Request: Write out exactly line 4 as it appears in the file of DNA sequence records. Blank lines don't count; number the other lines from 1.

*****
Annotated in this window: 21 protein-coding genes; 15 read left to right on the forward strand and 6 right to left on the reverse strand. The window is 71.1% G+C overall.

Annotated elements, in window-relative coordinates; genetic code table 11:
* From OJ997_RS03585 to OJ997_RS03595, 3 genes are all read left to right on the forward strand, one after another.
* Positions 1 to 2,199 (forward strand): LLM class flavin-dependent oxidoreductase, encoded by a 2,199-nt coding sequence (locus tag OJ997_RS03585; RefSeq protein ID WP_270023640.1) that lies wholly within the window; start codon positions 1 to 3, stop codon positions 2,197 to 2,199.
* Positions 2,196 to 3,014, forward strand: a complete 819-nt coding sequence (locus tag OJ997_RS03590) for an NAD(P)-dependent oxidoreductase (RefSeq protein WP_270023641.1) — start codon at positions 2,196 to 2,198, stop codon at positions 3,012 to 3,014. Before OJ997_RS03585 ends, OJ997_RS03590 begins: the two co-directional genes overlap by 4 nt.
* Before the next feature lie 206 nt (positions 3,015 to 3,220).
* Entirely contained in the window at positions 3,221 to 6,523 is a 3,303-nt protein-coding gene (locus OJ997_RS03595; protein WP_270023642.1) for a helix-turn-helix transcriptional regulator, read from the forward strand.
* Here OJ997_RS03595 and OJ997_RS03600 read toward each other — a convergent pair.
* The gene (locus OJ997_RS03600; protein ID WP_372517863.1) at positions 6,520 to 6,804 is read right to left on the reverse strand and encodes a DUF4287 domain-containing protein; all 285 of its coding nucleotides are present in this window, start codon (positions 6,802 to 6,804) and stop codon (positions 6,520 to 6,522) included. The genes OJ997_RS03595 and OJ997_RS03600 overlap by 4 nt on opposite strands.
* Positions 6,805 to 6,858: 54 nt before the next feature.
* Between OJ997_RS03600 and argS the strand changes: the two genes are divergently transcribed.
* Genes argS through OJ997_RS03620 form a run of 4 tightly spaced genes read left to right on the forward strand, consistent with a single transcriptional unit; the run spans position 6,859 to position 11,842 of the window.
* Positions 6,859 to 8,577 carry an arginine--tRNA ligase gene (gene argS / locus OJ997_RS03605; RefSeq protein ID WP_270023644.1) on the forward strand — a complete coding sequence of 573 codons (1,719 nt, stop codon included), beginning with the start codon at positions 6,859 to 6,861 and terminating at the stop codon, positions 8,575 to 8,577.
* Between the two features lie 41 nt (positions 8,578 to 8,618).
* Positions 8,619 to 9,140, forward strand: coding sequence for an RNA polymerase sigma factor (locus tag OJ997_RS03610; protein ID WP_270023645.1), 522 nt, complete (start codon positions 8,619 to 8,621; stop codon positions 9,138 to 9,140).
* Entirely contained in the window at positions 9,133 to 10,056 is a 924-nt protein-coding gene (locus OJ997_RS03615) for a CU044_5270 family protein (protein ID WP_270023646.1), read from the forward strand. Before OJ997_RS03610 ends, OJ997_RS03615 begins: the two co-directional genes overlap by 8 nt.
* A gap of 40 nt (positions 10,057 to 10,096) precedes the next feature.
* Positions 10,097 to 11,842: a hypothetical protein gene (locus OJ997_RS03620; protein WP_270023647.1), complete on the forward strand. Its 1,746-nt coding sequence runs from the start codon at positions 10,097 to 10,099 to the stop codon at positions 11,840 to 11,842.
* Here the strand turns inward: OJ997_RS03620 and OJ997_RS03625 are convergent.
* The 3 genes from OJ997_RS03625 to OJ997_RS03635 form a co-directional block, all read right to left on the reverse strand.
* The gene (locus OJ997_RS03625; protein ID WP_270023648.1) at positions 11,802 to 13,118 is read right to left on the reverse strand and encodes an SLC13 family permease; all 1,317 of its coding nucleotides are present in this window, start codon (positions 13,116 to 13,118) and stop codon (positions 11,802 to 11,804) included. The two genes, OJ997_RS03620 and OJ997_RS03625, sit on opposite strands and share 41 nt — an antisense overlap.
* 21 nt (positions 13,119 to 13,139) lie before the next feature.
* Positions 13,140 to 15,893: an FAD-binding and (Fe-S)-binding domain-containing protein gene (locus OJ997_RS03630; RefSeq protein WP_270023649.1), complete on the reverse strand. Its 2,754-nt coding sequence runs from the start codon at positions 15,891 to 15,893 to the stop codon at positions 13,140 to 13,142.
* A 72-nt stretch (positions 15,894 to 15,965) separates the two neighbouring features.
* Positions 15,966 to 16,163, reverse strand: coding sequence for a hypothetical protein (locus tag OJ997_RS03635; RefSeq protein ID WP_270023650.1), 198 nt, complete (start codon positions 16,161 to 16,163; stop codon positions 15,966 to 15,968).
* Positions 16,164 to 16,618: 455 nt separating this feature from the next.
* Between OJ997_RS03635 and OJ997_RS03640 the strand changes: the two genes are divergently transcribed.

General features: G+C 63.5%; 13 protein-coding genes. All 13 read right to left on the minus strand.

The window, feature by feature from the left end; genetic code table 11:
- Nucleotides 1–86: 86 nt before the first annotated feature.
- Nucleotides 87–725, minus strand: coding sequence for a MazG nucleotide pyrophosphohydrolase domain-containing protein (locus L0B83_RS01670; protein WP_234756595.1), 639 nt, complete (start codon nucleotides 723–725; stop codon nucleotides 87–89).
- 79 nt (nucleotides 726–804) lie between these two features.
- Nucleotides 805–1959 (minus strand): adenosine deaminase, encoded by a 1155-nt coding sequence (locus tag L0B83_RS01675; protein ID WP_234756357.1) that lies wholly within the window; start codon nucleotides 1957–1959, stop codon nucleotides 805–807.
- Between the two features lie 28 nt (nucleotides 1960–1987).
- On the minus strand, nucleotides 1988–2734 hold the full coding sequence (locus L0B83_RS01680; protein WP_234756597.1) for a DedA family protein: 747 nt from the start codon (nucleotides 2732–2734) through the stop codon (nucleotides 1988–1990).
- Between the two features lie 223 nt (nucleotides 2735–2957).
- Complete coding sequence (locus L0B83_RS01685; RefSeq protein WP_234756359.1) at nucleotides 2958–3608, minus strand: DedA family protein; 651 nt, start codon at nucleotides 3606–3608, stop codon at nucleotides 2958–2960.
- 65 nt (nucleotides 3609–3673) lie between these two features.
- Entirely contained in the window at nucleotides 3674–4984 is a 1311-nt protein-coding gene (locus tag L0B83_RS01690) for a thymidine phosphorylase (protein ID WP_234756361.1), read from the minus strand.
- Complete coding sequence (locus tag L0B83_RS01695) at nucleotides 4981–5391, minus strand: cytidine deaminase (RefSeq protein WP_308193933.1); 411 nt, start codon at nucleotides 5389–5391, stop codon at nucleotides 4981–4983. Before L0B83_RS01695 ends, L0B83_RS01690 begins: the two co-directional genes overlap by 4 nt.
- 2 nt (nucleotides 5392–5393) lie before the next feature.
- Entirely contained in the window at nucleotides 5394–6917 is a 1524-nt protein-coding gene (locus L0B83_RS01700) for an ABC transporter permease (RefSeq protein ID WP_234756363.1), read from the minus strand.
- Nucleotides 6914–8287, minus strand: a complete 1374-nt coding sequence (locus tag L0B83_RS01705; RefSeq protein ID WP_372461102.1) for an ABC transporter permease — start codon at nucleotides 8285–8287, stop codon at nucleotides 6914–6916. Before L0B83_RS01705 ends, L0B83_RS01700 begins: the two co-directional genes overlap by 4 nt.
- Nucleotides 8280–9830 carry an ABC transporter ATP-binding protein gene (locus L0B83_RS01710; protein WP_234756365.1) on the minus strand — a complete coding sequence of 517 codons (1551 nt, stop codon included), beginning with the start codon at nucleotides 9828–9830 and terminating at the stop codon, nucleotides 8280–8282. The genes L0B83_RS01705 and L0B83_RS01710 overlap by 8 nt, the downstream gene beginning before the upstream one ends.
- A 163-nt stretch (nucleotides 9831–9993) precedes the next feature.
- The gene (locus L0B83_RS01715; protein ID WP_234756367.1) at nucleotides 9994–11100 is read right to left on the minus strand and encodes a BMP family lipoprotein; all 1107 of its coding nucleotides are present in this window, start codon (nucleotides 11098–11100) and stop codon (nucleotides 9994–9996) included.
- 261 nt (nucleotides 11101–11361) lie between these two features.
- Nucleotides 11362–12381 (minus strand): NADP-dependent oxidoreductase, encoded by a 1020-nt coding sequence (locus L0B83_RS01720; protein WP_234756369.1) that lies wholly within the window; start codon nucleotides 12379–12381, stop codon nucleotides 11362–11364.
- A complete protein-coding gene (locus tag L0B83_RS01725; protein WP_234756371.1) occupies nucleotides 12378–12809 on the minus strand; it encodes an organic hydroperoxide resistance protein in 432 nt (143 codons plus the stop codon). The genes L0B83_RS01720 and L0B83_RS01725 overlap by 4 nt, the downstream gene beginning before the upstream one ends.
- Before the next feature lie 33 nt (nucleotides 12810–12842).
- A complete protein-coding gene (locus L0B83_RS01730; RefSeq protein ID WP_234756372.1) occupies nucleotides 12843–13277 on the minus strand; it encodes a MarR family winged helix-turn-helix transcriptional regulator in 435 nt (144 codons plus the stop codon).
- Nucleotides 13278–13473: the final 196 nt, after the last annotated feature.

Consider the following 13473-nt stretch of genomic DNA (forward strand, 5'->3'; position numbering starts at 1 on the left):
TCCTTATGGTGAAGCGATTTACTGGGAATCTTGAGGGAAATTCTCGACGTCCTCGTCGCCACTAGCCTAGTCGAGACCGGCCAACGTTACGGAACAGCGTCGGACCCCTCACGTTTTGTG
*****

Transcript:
* Positions 1 to 2,199 (forward strand): LLM class flavin-dependent oxidoreductase, encoded by a 2,199-nt coding sequence (locus tag OJ997_RS03585; RefSeq protein ID WP_270023640.1) that lies wholly within the window; start codon positions 1 to 3, stop codon positions 2,197 to 2,199.